Argopecten irradians, the Bay Scallop, is round with nearly symmetrical 'wings' on each side of the beak, prominent ribs radiating from the triangular beak, and scalloped edges. The lower valve (left) and upper valve (right) are equally convex. Color patterns of the shells are variable, often with bands of light and dark along the growth lines, and varying among grey, brown, and white. Adult shells typically range from 50 to 75 mm. The adult live animal is marked by the many blue eyes visible when the shell is open and by the rapid, jerky swimming caused by opening and closing its shell. (Description from: Abbott 1974; Morris 1975; Gosner 1978)


Taxonomy

Taxonomic Tree

Kingdom:   Animalia
Phylum:   Mollusca
Class:   Bivalvia
Subclass:   Pteriomorphia
Order:   Ostreoida
Family:   Pectinidae
Genus:   Argopecten
Species:   irradians

Synonyms

Aequipecten irradians (Lamarck, 1819)

Potentially Misidentified Species

Ecology

General:

Juvenile Argopecten irradians use byssus threads to attach to substrates such as gravel and eelgrass, but move freely as adults, swimming when disturbed. They range through estuarine habitats, but depend on eelgrass for shelter from predators (Gosner 1978; Minchin 2003). These scallops are hermaphroditic, but the eggs are fertilized externally (Zheng et al. 2004). The veliger larvae are planktotrophic.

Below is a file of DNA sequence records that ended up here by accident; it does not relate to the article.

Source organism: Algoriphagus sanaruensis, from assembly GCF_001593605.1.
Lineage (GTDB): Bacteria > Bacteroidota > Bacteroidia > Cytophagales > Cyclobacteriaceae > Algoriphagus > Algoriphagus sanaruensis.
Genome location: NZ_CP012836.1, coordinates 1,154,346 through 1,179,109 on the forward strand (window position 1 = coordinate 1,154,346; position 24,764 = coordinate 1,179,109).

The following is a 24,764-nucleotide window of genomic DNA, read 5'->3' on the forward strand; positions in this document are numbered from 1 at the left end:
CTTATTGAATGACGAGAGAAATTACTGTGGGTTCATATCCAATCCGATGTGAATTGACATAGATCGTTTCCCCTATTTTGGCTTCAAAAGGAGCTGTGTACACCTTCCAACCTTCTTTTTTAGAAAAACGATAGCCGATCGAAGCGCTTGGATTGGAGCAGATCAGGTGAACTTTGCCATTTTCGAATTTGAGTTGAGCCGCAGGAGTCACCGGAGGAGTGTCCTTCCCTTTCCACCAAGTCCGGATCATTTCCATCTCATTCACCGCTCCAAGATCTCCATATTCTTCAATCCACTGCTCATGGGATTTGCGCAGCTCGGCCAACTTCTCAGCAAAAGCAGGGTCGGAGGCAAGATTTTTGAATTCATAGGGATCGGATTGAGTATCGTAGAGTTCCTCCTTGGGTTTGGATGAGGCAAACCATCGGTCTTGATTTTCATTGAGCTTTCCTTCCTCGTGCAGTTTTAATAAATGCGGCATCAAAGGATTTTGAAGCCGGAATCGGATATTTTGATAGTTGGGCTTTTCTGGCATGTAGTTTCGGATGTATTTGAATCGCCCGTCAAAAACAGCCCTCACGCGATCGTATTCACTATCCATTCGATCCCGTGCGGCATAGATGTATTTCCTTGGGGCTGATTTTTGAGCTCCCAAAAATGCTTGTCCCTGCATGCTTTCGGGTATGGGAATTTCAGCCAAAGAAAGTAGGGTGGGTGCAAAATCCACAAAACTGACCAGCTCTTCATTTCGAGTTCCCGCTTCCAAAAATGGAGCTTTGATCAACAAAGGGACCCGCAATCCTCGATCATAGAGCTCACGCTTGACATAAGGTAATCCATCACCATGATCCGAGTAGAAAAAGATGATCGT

Food:

Phytoplankton

Consumers:

Humans

Trophic Status:

Suspension Feeder

SusFed

Habitats

General HabitatGrass BedNone
General HabitatOyster ReefNone
General HabitatUnstructured BottomNone
Salinity RangeMesohaline5-18 PSU
Salinity RangePolyhaline18-30 PSU
Salinity RangeEuhaline30-40 PSU
Tidal RangeSubtidalNone
Vertical HabitatEpibenthicNone


Tolerances and Life History Parameters

Maximum Depth (m)36Field (Castagna and Chanley 1973)
Minimum Salinity (‰)14Experimental, field (Castagna and Chanley 1973)
Minimum Duration10Larval duration, at 28 C (Minchin 2003)
Maximum Duration19Larval duration, at 20 C (Minchin 2003)
Minimum Length (mm)25Morris 1975; Gosner 1978
Maximum Length (mm)75Morris 1975; Gosner 1978
Broad Temperature RangeNoneCold temperate-Tropical
Broad Salinity RangeNonePolyhaline-Euhaline

General Impacts